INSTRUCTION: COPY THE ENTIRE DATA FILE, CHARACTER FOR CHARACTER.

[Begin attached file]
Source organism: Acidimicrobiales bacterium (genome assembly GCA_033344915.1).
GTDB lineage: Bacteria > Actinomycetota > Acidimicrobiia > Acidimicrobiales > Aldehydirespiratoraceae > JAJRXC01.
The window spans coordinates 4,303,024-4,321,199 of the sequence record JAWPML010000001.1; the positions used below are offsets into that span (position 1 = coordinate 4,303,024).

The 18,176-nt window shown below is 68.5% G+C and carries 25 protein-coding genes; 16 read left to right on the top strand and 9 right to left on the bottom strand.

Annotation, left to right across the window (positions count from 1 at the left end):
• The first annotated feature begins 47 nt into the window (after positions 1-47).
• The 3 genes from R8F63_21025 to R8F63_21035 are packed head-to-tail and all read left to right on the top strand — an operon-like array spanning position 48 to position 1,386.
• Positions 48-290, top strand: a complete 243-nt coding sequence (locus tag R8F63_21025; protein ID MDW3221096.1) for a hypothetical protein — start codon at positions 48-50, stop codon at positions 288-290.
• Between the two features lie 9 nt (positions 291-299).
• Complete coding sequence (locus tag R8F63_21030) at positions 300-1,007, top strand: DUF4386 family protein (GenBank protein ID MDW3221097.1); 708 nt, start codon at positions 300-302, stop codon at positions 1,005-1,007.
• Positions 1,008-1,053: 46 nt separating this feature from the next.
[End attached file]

Source organism: Acidimicrobiales bacterium (genome assembly GCA_033344915.1).
GTDB lineage: Bacteria > Actinomycetota > Acidimicrobiia > Acidimicrobiales > Aldehydirespiratoraceae > JAJRXC01.
The window spans coordinates 4,303,024-4,321,199 of the sequence record JAWPML010000001.1; the positions used below are offsets into that span (position 1 = coordinate 4,303,024).

The 18,176-nt window shown below is 68.5% G+C and carries 25 protein-coding genes; 16 read left to right on the top strand and 9 right to left on the bottom strand.

Annotation, left to right across the window (positions count from 1 at the left end):
• The first annotated feature begins 47 nt into the window (after positions 1-47).
• The 3 genes from R8F63_21025 to R8F63_21035 are packed head-to-tail and all read left to right on the top strand — an operon-like array spanning position 48 to position 1,386.
• Positions 48-290, top strand: a complete 243-nt coding sequence (locus tag R8F63_21025; protein ID MDW3221096.1) for a hypothetical protein — start codon at positions 48-50, stop codon at positions 288-290.
• Between the two features lie 9 nt (positions 291-299).
• Complete coding sequence (locus tag R8F63_21030) at positions 300-1,007, top strand: DUF4386 family protein (GenBank protein ID MDW3221097.1); 708 nt, start codon at positions 300-302, stop codon at positions 1,005-1,007.
• Positions 1,008-1,053: 46 nt separating this feature from the next.